6. Inhale, coming back into Cow Pose, and then exhale as you return to Cat Pose.
  7. Repeat 5-20 times, breathing slowly.

 

Forearm Plank – Strengthen

Plank is an all over body conditioner, as good as coconut oil. The posture will strengthen the upper AND lower body, engage the legs, tone the abdominals, and stabilise your core.

  1. Begin on your hands and knees at the end of your last posture.
  2. Lower your elbows onto the bed directly beneath your shoulders. Keeping your forearms facing forwards.
  3. Rest your palms on the mattress flatly.
  4. Step back with your feet, onto your tippy toes, bringing your body and head into one straight line and aligning your heels over your toes.
  5. Keep your head in a line with your spine and down look between your hands.
  6. Firm your shoulder blades into your back and keep your entire body in a straight line.
  7. Hold the pose while breathing smoothly for a couple breaths. I started with a couple of breaths and can now hold for around 30 seconds.
  8. To release the pose, SLOWLY lower onto your knees.

The progression:

There are a lot of plank progressions. Personally, I like the elbow/forearm plank as it takes the weight off my skinny and all too flexible wrists. But you can elevate the posture, resting your weight on your hands and toes instead. This progession will engage your arms more too. Watch those wrists though (I’m still not doing this one)!

Personally, I am working towards the ‘single-arm plank’. Once I have build up my strength, I will be testing my balance by slowly lifting one arm out in front of me, resisting the urge to tilt! The single-arm plank should look as though you have mastered the plank and are reaching for something you really really want.

 

Child Pose: Balasana – Relax

Child pose is an excellent stretch for the lower back, shoulders, hips, thighs, knees AND ankles. It’s such a soothing and calming pose that you can use every time you feel stressed or overwhelmed (as long as you have the time and space, or don’t give a stuff what anyone thinks). As this pose also allows my spine to lengthen, and shoulders and neck to relax – giving relief to all of the areas where I hold most of my stress – it does wonders for my tension too! I cuddle up in Child Pose every single day.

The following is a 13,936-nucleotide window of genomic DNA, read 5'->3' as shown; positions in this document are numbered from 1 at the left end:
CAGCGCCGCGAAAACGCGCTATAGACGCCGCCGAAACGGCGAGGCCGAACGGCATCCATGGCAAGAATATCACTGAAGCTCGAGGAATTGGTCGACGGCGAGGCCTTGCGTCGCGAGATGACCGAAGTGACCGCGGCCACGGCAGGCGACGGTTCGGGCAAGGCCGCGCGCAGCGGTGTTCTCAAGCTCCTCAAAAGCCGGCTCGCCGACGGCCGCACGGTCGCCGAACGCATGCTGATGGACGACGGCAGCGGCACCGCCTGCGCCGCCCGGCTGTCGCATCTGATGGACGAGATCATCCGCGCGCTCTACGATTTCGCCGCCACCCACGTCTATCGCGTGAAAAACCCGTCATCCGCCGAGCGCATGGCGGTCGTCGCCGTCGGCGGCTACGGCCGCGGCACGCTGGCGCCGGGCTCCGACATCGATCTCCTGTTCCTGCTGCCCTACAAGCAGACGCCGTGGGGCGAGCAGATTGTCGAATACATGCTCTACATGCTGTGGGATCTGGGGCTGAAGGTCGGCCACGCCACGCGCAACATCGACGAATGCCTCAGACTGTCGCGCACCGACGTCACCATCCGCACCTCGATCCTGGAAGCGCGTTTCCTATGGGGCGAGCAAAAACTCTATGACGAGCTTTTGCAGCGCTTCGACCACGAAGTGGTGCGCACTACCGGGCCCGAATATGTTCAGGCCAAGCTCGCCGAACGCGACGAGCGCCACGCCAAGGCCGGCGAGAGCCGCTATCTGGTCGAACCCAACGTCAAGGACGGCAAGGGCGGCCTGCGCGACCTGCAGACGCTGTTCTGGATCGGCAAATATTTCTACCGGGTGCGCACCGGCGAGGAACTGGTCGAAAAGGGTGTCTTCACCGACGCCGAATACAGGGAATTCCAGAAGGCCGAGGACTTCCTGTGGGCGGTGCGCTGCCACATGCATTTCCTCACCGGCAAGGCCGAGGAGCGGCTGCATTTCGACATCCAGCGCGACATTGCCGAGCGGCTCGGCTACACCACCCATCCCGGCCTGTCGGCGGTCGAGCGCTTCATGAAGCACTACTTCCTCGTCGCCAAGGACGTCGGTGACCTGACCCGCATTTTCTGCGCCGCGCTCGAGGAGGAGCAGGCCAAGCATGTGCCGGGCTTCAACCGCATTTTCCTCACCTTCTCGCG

1. Begin on your hands and knees, having relaxed from plank. Center your breath, and slow your thoughts.
  2. Spread your knees, just wider than your chest, whilst keeping your big toes touching.
  3. Rest your buttocks on your heels.
  4. Sit up straight and lengthen your spine up through to the crown of your head.
  5. On an exhalation, bow forward from the hips, draping your torso between your thighs. Your stomach and chest should rest between or on top of your thighs. Allowing your forehead to come to the floor.
  6. Keep your arms long and extended, palms facing down in front. Keeping your buttocks in contact with your heels: lengthen from your hips to your armpits, extending even further through your fingertips.
  7. Let your upper back broaden. Soften and relax your lower back. Allow all tension in your shoulders, arms, and neck to drain away, into the mattress.
  8. Keep your head relaxed with your eyes closed.
  9. Hold for up to a minute or longer, breathing evenly.
  10. To release the pose, gently use your hands to walk your torso upright to sit back on your heels.

 

The routine above has worked for me as a pretty seamless flow – from laying on my back after first waking, to laying on my front and finally sitting up ready to start the day.

The program works your entire body is designed to be GRADUAL, to discourage jumping in at the deep end and doing yourself a disservice: Each of the strength postures can be held for a few seconds, or a few minutes – depending on where you are at in your journey. And each of the relaxing postures can be held for as long as you like!

I will be sharing my adaptive exercises as time goes on too and am planning to share another ‘getting out of bed’ progression set, as well as some sofa and floor excerises when I am up to it in the future.

P.S. This program is my personal practice. I am in no way qualified, further than my own experiences, and can not be considered responsible for anyone else right now! Please seek guidance from your own doctor or physio when it comes to exercise wherever necessary & be careful with yourselves. You are very precious.

Share:

Leave a Reply